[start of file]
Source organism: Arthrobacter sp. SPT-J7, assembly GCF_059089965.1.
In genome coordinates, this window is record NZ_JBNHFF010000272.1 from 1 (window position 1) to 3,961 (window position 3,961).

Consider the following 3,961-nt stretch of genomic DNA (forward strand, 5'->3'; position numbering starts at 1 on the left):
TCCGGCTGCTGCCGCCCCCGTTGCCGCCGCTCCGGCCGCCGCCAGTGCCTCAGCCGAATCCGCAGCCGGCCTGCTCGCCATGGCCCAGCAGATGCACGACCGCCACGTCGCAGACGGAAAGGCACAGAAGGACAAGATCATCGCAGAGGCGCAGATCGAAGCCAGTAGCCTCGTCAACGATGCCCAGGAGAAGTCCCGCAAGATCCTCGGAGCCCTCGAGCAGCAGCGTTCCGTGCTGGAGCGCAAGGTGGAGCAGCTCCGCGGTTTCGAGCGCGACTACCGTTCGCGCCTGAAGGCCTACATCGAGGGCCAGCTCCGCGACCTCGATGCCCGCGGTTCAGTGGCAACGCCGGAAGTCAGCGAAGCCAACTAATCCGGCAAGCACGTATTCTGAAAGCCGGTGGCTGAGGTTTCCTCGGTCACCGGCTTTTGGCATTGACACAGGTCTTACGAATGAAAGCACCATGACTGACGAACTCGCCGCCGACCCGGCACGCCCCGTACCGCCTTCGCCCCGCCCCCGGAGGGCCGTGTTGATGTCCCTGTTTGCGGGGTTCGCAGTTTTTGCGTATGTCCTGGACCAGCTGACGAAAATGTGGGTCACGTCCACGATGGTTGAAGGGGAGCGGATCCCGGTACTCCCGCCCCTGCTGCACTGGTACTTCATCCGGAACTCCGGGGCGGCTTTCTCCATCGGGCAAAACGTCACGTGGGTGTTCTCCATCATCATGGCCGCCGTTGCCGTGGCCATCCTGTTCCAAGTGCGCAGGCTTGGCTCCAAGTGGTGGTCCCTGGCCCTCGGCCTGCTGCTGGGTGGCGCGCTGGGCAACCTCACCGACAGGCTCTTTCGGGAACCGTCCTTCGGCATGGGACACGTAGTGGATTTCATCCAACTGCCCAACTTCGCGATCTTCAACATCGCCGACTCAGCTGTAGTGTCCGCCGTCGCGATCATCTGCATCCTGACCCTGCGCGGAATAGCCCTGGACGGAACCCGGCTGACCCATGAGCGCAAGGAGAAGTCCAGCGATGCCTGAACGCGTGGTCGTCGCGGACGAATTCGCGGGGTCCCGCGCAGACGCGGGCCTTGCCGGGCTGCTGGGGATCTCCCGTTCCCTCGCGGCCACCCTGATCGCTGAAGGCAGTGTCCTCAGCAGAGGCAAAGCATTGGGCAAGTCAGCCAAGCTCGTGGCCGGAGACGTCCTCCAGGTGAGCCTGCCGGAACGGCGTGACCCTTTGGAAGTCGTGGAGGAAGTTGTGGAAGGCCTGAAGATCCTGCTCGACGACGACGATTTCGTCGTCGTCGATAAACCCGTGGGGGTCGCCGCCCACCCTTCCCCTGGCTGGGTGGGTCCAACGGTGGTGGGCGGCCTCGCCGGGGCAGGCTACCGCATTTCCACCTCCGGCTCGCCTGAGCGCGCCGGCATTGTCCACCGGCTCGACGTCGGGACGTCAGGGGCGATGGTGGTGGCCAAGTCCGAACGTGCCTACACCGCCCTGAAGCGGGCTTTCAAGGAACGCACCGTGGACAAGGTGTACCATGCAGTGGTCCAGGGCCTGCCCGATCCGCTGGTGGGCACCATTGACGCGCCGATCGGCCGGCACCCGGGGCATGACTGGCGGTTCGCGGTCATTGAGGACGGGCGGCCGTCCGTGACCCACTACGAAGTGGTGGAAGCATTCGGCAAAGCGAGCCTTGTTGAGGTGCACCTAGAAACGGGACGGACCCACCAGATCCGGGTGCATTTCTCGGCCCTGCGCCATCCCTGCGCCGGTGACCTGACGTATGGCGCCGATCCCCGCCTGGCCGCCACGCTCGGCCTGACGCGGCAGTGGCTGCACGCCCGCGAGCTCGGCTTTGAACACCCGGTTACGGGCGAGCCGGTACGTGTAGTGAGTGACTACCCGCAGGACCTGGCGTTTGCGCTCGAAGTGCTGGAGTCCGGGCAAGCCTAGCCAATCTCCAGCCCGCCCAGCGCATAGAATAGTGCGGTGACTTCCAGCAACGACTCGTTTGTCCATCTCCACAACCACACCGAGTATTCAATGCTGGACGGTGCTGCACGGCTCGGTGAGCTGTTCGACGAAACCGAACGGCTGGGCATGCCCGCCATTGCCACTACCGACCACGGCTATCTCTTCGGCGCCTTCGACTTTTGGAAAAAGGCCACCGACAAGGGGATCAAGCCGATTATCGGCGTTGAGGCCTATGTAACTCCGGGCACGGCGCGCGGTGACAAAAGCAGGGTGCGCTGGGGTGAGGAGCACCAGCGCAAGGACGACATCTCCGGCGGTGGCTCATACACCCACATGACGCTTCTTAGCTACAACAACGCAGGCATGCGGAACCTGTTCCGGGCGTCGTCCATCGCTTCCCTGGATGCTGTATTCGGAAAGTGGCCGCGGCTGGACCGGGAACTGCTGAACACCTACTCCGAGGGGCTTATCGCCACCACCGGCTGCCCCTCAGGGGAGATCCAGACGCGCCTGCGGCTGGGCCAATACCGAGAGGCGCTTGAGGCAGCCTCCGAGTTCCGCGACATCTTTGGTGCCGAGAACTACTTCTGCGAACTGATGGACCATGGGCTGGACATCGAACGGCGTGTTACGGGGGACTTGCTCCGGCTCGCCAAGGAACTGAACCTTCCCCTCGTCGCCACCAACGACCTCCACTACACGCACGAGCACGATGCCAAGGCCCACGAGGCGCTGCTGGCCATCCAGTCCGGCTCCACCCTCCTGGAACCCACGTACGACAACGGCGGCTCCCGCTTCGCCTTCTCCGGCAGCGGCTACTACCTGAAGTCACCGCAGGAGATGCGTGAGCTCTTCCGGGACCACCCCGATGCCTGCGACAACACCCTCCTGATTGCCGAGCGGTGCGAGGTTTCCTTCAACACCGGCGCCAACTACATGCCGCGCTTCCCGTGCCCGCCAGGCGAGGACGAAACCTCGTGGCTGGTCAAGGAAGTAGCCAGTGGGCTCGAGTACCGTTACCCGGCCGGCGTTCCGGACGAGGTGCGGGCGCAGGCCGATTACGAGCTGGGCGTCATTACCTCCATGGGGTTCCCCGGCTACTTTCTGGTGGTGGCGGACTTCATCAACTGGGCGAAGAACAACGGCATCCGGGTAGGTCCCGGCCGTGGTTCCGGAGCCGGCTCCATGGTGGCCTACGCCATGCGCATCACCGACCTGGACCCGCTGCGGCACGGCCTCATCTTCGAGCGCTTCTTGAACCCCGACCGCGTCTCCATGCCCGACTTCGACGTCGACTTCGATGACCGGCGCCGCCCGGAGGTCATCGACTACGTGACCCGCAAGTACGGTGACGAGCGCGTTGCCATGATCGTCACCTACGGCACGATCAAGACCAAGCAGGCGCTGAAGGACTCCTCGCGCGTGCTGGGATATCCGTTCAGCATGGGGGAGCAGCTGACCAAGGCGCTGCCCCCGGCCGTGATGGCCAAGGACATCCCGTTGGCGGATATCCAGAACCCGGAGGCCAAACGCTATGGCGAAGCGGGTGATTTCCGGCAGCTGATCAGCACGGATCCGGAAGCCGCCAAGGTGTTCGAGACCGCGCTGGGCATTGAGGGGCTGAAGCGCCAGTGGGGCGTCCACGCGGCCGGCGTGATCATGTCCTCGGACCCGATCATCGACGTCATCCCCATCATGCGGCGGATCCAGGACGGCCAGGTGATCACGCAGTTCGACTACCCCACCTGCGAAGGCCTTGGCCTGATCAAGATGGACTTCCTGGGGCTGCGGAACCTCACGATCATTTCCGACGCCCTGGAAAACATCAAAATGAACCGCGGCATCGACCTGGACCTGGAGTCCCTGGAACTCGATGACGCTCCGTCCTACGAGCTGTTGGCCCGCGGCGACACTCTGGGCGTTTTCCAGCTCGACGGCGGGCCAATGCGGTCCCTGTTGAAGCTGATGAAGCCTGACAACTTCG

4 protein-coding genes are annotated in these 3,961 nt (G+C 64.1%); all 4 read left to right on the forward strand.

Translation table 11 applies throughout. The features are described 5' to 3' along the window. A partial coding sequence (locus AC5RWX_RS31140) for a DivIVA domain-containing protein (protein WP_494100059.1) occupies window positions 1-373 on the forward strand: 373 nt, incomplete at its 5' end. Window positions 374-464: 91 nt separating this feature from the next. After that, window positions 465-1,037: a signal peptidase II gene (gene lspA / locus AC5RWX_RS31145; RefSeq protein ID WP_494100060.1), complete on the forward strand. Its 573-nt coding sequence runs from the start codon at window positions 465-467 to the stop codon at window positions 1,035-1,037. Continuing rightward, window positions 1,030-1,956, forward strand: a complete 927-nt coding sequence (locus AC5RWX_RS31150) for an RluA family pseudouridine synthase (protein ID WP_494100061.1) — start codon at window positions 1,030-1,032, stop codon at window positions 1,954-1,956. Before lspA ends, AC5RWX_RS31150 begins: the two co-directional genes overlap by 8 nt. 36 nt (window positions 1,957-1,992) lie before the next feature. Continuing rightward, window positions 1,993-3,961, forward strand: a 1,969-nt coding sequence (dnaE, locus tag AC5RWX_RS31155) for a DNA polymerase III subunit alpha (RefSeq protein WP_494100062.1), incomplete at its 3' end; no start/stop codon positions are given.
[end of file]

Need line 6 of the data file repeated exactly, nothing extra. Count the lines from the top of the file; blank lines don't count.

Translation table 11 applies throughout. The features are described 5' to 3' along the window. A partial coding sequence (locus AC5RWX_RS31140) for a DivIVA domain-containing protein (protein WP_494100059.1) occupies window positions 1-373 on the forward strand: 373 nt, incomplete at its 5' end. Window positions 374-464: 91 nt separating this feature from the next. After that, window positions 465-1,037: a signal peptidase II gene (gene lspA / locus AC5RWX_RS31145; RefSeq protein ID WP_494100060.1), complete on the forward strand. Its 573-nt coding sequence runs from the start codon at window positions 465-467 to the stop codon at window positions 1,035-1,037. Continuing rightward, window positions 1,030-1,956, forward strand: a complete 927-nt coding sequence (locus AC5RWX_RS31150) for an RluA family pseudouridine synthase (protein ID WP_494100061.1) — start codon at window positions 1,030-1,032, stop codon at window positions 1,954-1,956. Before lspA ends, AC5RWX_RS31150 begins: the two co-directional genes overlap by 8 nt. 36 nt (window positions 1,957-1,992) lie before the next feature. Continuing rightward, window positions 1,993-3,961, forward strand: a 1,969-nt coding sequence (dnaE, locus tag AC5RWX_RS31155) for a DNA polymerase III subunit alpha (RefSeq protein WP_494100062.1), incomplete at its 3' end; no start/stop codon positions are given.